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  • Writer's pictureJo Sutherst

Surfaces and Strategies – Auschwitz and Photography

It has taken me a long time to process my visit to Auschwitz with Philip Singleton.  We travelled there on an incredibly hot day with others in a minibus.  Once at Auschwitz, we embarked on a narrated guided tour.

It is hard to put into words what I felt. On the journey there, I began to feel sick and this did not dissipate until we were on our way back to Krakow.  I felt numb on seeing the infamous gates to the camp – the ones where you can find the infamous sign “ARBEIT MACH FREIT” – Work will set you free.

Throughout the tour, Philip and I did not and could not talk.  Instead, we numbly and silently walked around this almost surreal site. If I hadn’t watched films and documentaries and been taught about the atrocities that happened here, I could have mistaken the brick block buildings and neat streets as a small village. This makes the whole thing harder to comprehend.

Left almost untouched (except for the planting of trees and green areas) since the Nazi forces left the site in January 1945, the site is now a museum of global importance.

Each block that you visit on the site has a specific part to tell about the story of the events that took place there. The rooms where the victims’ belongings were displayed were the hardest to visit.  The photographs on the walls appear almost banal.  They do not show the true horror that happened. The subjects stare at the camera, or look elsewhere; no violence or death is depicted.

Looking at the suitcases, shoes and human hair left us without words. But not everyone on the tour reacted that way.  Many were happily photographing every aspect they could, taking selfies to show that they had been there. Philip and I discussed later how disrespectful and shocking to us this act was.

The human hair preserved in a darkened room was used by the Nazis to produce socks and carpets.  It is strictly forbidden to take pictures in this room, as it should be out of respect for the victims.  It is a sad sign of our times, that theis even has to be specified on large signs at the entrance.  Yet, there are people who sneakily take shots in this room.  I do not understand how anyone would think it was appropriate to take images in such a place.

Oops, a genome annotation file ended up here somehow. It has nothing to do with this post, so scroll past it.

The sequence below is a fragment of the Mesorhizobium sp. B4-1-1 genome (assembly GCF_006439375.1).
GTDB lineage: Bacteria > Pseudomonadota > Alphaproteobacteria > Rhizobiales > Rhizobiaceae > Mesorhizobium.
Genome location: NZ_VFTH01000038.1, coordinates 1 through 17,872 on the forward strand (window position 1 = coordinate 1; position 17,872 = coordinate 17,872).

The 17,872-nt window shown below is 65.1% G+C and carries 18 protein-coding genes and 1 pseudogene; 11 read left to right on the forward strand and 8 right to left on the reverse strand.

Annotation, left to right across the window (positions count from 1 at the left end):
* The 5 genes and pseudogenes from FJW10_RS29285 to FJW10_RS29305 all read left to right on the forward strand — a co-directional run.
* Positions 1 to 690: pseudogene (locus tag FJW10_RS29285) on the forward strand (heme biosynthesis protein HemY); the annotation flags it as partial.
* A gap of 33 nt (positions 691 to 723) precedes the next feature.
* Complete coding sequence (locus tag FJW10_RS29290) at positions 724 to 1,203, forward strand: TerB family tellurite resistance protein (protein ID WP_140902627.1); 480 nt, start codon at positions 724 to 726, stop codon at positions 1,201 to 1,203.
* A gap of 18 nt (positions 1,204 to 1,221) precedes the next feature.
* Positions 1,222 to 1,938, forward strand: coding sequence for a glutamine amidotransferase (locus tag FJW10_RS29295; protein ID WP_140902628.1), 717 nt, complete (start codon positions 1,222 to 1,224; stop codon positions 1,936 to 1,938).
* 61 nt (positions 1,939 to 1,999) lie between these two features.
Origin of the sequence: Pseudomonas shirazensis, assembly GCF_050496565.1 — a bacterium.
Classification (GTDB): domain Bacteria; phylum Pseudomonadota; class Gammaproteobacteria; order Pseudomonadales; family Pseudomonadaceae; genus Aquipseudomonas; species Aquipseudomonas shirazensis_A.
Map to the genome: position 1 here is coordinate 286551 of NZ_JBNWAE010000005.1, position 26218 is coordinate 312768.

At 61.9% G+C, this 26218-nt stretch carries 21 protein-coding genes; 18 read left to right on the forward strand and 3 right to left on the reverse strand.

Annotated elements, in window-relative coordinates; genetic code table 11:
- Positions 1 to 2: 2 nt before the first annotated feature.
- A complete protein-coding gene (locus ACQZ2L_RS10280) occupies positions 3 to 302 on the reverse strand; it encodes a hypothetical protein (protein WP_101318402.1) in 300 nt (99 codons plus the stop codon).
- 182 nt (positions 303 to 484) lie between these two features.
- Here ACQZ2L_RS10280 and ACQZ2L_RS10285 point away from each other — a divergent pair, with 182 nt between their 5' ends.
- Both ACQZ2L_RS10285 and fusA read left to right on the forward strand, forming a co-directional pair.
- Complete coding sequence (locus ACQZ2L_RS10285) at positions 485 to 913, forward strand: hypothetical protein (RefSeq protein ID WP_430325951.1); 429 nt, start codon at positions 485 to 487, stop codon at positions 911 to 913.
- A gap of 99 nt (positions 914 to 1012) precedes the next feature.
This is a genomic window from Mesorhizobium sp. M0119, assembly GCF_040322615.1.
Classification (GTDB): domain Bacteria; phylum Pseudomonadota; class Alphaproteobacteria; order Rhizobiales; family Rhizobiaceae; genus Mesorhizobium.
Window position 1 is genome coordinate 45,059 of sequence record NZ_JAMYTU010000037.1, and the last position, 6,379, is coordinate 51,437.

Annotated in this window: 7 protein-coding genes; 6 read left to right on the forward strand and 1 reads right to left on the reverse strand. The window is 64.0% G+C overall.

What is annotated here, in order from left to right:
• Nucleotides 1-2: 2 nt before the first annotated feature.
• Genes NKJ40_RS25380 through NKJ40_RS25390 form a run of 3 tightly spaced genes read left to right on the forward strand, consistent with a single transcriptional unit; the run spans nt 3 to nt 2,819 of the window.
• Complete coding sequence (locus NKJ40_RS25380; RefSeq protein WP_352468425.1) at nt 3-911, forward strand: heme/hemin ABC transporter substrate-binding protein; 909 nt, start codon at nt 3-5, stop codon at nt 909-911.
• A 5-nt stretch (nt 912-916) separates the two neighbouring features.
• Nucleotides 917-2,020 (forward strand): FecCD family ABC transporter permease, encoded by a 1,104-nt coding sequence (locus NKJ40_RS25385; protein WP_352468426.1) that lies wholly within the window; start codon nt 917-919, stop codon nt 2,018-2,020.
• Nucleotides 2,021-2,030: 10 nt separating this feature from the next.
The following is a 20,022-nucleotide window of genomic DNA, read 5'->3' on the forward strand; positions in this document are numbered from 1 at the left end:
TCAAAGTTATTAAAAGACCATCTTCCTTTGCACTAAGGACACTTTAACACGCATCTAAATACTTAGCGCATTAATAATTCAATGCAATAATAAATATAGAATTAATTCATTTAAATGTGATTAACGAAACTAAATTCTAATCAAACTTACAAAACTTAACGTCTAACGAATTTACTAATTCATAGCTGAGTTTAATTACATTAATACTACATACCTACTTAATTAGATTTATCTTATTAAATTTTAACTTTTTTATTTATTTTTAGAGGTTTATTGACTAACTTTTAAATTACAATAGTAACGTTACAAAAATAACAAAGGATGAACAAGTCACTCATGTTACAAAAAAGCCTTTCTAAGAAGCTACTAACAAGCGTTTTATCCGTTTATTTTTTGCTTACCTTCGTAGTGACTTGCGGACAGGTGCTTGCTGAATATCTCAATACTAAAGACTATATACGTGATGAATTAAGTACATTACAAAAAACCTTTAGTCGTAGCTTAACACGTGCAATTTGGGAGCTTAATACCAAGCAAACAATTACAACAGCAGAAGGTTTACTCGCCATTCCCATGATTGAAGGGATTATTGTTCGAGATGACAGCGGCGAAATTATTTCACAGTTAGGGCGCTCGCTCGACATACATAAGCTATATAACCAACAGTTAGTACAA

This prompted a long discussion between myself and Philip later in the day about Auschwitz and photography.

Wilhelm Brasse was an occupant of the camp. Since returning from Auschwitz, I have read the book about his life as a photographer in Auschwitz, ‘Wilhelm Brasse: Number 3444 Photographer Auschwitz 1940-1945′.  Brasse was a photographer before the war.  On admittance to Auschwitz for his refusal to join the Wehrmacht, he was forced to work as a photographer.  The Nazi regime forced him to take photographs of frightened children and victims of gruesome medical experiments.  Some photographs were taken just moments before the subjects were murdered at the extermination camp .

Brasse, who died in October 2012 aged 94, has had live with his memories of what happened inside Auschwitz.  To many he is a hero.  He and a few others, risked their lives to preserve some of the photographs taken inside the camp even thought they had been ordered to burn them.  These photographs went on to help convict the those who commissioned them.

Brasse recalls his time in Auschwitz in videos 1 and 2.  WARNING – these videos contain images that some may find distressing.

Video 1

Video 2

Watching these videos reminded me of the thoughts of both Berger and Sontag when they talked about the emotional power of photographs.  They both commented that photographs carry a trace of the world in them.  Yet, as Berger says ”Unlike memory, photographs do not in themselves preserve meaning.” (Berger and Dyer, 2001).

So do the pictures repulse us on their own?  The stare of the subjects and the banal surroundings do not tell the story.  We need the narrative to help us understand what was happening behind these images.  Some of the photographs do stir our emotions. In rooms there are images taken of young girls who had been victims of Josef Mengele.  Combining these images with what we know, are some of the most harrowing things we saw in Auschwitz.

But back to our travelling companions and other visitors to the site. People at the site taking selfies with thumbs up in front of the gas chambers or on the tracks at the Auschwitz-Birkenau site, were really disturbing to Philip and myself.

The camp at Auschwitz II-Birkenau is entirely different to Auschwitz 1.  There was methodology in its design, construction and use.  The whole site was set up and run efficiently with a clinical detachment which terrifies me. The scale of the site and the number it was intended to house are completely overwhelming.

Dark tourism is not a new thing.  For a long time now, visiting places associated with death and suffering has been popular. The preoccupation with selfies taken everywhere we go took over at this site.  After one family had taken their selfie on the train tracks at Birkenau, the father commented to his wife that it ‘didn’t look like it did in the movies’. He seemed genuinely unable to distinguish between the Hollywood portrayal of the camp and reality.